A grandson was born out of wedlock, and my husband’s job closed without even a “thank you” after eight years of him trying to build a state-of-the-art program for the college. Now, we have an unfounded lawsuit pending from our former daughter-in-law staring us in the face.

What lessons are we to learn? Certainly, there is a message because the tentacles of the same theme thread through every case.

We have been praying for those who have wronged us, and we have seen miracles. At Christmastime we had my son’s new wife, the woman who had his baby and his old girlfriend, all sitting on the couch oohing and ahhing at the new baby.

There was no malice, jealousy or hatred in the room. Everyone was completely content to be there.

I am not sure how to sort that all out. Aren’t there some unwritten rules about territorial feelings, about how people are supposed to act and feel in these situations?

I don’t know how to judge this state of affairs. God has softened our hearts and their hearts as we continue to pray and work at it.

The Lord has blessed us with a sweet new daughter-in-law and her baby twin girls. From the unwed mother, we have two new grandsons who come to play every Friday. What unforeseen blessings.

Only the Lord knows how to turn manure into flowers. Our daughter who went through the domestic violence divorce has found someone who will take care of her and treats her like a queen.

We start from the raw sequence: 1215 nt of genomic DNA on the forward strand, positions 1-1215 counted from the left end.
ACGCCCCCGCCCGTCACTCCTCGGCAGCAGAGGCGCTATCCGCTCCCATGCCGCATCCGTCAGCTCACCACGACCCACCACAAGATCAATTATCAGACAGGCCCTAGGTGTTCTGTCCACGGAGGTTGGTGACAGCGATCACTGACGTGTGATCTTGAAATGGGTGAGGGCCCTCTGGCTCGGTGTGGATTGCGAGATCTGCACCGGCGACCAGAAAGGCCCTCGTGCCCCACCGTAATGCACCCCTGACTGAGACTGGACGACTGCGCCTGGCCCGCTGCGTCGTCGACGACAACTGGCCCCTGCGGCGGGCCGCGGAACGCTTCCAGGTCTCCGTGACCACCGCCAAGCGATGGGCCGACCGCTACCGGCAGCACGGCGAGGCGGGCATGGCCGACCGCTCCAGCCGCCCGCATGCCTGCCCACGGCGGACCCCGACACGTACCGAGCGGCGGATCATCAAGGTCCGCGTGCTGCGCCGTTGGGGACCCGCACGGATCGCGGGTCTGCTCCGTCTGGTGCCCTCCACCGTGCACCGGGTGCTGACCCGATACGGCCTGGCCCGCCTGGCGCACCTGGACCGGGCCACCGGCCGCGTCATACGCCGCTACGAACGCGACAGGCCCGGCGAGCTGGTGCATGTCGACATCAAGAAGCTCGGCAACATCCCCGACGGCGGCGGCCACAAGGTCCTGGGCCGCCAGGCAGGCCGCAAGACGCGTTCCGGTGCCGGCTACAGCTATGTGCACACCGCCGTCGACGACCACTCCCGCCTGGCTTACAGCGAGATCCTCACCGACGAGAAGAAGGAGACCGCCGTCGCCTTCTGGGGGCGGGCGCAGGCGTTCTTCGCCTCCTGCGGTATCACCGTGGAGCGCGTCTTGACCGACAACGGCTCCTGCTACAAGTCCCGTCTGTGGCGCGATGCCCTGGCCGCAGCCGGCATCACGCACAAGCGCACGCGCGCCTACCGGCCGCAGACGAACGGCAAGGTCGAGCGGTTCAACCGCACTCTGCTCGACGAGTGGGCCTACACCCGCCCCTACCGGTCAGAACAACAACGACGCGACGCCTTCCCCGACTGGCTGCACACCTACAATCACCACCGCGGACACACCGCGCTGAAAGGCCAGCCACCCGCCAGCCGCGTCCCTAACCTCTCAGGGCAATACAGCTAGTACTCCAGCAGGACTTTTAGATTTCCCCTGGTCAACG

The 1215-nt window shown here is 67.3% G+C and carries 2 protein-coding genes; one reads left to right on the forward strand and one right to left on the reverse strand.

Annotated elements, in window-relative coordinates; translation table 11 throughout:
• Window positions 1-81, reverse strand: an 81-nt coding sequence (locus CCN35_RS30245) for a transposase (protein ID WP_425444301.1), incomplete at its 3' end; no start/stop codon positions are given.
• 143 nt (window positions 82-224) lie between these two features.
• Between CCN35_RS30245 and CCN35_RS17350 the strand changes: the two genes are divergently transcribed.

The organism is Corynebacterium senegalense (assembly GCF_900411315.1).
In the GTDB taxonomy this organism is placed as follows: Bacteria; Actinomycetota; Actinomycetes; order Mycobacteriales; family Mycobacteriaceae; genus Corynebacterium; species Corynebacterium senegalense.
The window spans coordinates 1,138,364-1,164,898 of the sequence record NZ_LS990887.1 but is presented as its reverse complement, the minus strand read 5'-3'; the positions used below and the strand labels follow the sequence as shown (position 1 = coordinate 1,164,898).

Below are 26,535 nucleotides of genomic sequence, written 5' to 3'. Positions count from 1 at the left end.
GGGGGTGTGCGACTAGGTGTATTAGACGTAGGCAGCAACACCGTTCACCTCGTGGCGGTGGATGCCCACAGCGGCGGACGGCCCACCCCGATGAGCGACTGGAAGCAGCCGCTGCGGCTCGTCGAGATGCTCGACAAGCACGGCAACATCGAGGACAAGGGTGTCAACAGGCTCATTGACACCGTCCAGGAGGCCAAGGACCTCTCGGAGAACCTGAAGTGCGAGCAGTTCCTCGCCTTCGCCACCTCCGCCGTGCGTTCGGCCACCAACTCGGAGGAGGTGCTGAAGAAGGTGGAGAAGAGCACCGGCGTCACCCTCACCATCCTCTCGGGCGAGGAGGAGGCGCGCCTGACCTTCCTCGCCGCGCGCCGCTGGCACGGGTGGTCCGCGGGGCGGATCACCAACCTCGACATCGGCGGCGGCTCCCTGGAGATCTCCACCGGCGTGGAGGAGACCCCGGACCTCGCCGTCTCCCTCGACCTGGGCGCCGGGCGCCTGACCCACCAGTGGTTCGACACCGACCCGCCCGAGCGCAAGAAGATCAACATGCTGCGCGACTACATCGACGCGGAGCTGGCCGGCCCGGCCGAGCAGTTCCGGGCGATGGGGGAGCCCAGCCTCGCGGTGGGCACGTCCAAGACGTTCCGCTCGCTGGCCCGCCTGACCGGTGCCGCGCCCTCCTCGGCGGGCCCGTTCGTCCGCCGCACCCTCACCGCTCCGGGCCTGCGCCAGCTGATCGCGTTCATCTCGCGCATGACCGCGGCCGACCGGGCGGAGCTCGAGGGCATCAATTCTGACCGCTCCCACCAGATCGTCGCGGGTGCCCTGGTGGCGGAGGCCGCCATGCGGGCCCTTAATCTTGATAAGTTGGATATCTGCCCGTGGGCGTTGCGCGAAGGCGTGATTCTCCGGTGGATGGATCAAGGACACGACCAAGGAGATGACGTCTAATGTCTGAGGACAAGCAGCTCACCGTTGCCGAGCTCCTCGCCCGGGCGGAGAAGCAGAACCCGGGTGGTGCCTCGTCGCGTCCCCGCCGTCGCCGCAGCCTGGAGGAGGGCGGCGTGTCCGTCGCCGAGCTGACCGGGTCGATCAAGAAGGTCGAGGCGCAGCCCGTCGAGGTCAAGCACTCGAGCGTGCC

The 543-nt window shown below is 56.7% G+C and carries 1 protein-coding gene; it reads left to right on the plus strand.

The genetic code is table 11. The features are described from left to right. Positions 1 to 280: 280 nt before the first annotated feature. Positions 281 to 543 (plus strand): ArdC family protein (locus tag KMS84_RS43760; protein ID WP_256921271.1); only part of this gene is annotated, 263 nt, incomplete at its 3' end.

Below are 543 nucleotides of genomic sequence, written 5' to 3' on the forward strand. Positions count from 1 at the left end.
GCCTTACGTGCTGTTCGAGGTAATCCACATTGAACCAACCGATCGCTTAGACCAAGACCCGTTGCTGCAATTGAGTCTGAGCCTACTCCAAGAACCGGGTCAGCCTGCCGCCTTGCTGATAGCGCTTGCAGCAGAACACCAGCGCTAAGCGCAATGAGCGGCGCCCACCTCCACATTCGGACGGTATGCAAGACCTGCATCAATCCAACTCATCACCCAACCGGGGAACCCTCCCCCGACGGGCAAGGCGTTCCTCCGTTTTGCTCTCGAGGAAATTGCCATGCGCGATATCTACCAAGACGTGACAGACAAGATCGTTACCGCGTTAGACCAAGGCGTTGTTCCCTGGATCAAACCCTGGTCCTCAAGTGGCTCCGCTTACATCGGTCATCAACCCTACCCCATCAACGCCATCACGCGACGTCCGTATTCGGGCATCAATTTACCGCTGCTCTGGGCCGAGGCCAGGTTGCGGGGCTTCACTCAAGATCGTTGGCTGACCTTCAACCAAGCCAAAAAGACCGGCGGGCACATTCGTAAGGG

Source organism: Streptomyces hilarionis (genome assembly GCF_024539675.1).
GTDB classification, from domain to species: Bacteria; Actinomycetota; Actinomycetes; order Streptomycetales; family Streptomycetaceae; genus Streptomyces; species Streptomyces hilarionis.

Who can ask for more? The Lord really does mend the fences as long as we seek His help.

We are still getting over my husband’s job loss and the lawsuit. I am not sure how they will turn out, but I know the Lord will intervene for justice as long as we continue to pray and are willing to take however He chooses to answer our dilemma.

We just need to be patient and fill our hearts with gratitude for the blessings that will be hidden in these new clouds of adversity.

I must look back to my heroes for strength. Abraham Lincoln, standing in the dying smoke covering the cemeteries and battlefields of Civil War and saying, “With malice toward none, with charity for all, ... let us strive on to finish the work we are in, ... to do all which may achieve and cherish a just and lasting peace among ourselves and with all nations.” (Second Inaugural Address, Mar. 4, 1865)

I see Jacob and Esau as estranged brothers who fought as children and young men. There was so much animosity between them that Jacob, as a grown man, feared to face his brother.

He sent gifts before him to soften the way, but the Lord had already prepared the way.